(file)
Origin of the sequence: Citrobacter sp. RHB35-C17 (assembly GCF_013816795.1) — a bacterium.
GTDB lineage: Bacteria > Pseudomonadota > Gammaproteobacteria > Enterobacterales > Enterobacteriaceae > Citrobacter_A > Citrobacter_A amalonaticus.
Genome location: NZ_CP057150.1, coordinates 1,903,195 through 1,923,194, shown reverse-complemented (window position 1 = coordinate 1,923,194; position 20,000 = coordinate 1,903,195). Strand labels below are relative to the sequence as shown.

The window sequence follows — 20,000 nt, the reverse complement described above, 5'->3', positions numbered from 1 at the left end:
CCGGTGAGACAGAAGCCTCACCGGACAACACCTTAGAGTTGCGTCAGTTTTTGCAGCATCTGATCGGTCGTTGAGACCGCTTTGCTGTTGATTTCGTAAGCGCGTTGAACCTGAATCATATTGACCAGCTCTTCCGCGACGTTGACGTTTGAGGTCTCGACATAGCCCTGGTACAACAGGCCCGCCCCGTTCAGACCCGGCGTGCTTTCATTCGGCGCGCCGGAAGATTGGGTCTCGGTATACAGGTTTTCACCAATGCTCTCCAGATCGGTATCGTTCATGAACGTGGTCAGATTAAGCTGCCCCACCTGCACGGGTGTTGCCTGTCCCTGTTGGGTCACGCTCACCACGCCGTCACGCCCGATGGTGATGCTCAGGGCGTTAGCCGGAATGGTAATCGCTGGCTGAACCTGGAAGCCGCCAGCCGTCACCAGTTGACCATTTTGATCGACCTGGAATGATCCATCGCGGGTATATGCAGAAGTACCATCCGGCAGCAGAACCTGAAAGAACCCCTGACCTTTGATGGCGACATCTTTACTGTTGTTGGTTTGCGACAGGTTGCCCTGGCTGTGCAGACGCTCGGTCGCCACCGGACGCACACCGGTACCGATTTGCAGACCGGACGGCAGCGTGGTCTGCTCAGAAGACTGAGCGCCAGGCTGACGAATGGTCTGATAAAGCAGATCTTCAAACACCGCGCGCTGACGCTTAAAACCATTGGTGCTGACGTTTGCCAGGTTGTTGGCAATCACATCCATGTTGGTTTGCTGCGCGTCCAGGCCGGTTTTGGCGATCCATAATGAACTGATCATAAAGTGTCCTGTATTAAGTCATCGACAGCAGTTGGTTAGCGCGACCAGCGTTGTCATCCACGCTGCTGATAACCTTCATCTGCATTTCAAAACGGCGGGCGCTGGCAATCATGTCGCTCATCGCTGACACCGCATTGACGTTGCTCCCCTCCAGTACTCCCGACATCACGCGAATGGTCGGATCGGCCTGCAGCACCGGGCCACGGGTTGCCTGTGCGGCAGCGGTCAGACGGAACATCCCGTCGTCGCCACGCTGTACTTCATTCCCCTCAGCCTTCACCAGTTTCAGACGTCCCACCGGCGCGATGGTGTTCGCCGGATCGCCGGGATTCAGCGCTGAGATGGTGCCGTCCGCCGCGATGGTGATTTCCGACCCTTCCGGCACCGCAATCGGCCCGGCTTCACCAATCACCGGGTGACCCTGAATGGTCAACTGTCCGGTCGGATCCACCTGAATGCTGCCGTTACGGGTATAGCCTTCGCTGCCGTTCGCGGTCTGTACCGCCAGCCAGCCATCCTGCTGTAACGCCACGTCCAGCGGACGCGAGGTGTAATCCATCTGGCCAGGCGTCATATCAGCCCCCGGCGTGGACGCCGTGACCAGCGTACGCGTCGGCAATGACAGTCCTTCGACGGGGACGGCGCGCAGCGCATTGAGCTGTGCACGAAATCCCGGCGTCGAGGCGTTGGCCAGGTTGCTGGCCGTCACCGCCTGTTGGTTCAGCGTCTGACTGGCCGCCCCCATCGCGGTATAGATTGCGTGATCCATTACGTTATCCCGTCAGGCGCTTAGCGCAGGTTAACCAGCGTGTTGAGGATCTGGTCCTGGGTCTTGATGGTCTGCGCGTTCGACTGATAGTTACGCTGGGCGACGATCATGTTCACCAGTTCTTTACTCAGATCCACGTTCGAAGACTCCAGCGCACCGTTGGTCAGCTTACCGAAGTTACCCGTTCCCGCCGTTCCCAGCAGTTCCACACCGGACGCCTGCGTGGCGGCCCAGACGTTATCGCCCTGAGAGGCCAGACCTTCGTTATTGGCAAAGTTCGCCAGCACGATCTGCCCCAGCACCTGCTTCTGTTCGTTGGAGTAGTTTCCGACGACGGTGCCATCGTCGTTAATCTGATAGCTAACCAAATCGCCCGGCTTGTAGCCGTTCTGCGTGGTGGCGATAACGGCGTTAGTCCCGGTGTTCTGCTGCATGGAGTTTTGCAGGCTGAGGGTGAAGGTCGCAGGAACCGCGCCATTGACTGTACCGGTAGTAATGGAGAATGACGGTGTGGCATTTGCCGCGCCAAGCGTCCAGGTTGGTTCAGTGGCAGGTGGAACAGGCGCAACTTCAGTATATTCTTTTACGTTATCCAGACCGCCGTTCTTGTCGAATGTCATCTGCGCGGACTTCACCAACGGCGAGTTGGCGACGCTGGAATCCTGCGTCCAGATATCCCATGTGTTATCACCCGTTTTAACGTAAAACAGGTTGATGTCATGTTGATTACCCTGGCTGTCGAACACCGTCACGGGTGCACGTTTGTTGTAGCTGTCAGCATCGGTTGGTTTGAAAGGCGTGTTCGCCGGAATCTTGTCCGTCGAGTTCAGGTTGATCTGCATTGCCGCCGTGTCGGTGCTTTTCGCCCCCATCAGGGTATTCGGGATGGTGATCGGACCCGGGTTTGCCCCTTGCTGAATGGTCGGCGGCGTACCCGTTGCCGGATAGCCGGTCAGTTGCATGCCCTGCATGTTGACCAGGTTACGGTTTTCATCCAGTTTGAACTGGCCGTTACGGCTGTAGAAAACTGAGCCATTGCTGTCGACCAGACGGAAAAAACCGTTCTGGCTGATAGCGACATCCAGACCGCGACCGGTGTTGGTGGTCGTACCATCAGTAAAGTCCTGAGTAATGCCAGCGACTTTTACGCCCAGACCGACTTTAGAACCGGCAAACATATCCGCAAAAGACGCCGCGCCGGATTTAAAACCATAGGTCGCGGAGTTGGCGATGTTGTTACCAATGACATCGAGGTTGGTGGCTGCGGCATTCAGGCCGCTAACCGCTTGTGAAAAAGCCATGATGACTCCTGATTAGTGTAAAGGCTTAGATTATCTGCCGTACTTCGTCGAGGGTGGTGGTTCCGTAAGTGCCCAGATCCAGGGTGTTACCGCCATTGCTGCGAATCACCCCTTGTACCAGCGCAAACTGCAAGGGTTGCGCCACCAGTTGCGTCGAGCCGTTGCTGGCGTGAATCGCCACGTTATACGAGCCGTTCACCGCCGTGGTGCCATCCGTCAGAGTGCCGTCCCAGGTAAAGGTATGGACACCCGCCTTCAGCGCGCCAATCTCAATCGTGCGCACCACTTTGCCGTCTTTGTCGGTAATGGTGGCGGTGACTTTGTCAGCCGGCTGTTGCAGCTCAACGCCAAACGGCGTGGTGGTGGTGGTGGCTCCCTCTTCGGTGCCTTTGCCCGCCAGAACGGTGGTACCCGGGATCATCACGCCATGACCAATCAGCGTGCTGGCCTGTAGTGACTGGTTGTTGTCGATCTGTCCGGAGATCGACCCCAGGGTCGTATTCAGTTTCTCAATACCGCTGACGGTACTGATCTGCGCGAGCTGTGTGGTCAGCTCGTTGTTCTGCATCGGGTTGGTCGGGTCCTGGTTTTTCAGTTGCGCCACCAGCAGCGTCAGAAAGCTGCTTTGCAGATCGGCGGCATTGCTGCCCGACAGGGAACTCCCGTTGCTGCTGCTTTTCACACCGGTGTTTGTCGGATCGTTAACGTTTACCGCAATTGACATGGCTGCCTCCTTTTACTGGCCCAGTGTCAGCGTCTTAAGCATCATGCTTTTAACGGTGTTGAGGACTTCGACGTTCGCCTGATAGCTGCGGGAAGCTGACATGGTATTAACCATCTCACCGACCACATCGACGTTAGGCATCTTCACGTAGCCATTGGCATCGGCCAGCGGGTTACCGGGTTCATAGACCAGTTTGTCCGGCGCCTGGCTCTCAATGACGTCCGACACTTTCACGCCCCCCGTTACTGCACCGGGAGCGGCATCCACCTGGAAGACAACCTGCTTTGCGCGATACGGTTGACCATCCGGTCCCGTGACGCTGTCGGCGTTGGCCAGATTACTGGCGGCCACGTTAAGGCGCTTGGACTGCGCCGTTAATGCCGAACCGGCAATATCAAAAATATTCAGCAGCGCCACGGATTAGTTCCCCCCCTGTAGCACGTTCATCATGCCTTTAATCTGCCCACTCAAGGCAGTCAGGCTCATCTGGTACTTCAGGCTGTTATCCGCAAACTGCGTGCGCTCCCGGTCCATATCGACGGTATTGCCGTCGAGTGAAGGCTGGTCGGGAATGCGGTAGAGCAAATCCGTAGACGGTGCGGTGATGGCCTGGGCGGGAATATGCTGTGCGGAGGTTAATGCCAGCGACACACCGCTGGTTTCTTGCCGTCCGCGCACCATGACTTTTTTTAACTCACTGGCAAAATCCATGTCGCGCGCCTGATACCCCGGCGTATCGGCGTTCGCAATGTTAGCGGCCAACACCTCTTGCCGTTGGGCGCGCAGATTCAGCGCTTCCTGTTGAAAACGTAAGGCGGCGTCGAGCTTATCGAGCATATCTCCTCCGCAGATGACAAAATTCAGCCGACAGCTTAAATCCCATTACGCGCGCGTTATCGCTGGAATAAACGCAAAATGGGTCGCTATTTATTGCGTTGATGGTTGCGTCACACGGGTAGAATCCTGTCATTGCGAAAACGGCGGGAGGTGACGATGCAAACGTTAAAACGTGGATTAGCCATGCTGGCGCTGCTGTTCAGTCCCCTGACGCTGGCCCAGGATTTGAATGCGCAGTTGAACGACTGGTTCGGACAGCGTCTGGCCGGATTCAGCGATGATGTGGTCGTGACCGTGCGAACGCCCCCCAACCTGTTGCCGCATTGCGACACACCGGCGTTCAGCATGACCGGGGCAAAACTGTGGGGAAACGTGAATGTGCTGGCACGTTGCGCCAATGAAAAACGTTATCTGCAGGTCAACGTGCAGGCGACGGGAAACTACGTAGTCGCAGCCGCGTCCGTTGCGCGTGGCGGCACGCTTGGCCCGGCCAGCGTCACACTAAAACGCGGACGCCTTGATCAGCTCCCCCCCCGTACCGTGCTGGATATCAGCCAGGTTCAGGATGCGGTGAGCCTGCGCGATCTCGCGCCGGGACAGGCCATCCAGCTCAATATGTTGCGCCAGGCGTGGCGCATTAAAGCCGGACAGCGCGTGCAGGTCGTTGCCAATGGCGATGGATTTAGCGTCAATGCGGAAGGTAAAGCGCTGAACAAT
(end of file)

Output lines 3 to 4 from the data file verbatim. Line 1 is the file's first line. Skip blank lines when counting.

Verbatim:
Genome location: NZ_CP057150.1, coordinates 1,903,195 through 1,923,194, shown reverse-complemented (window position 1 = coordinate 1,923,194; position 20,000 = coordinate 1,903,195). Strand labels below are relative to the sequence as shown.

The window sequence follows — 20,000 nt, the reverse complement described above, 5'->3', positions numbered from 1 at the left end: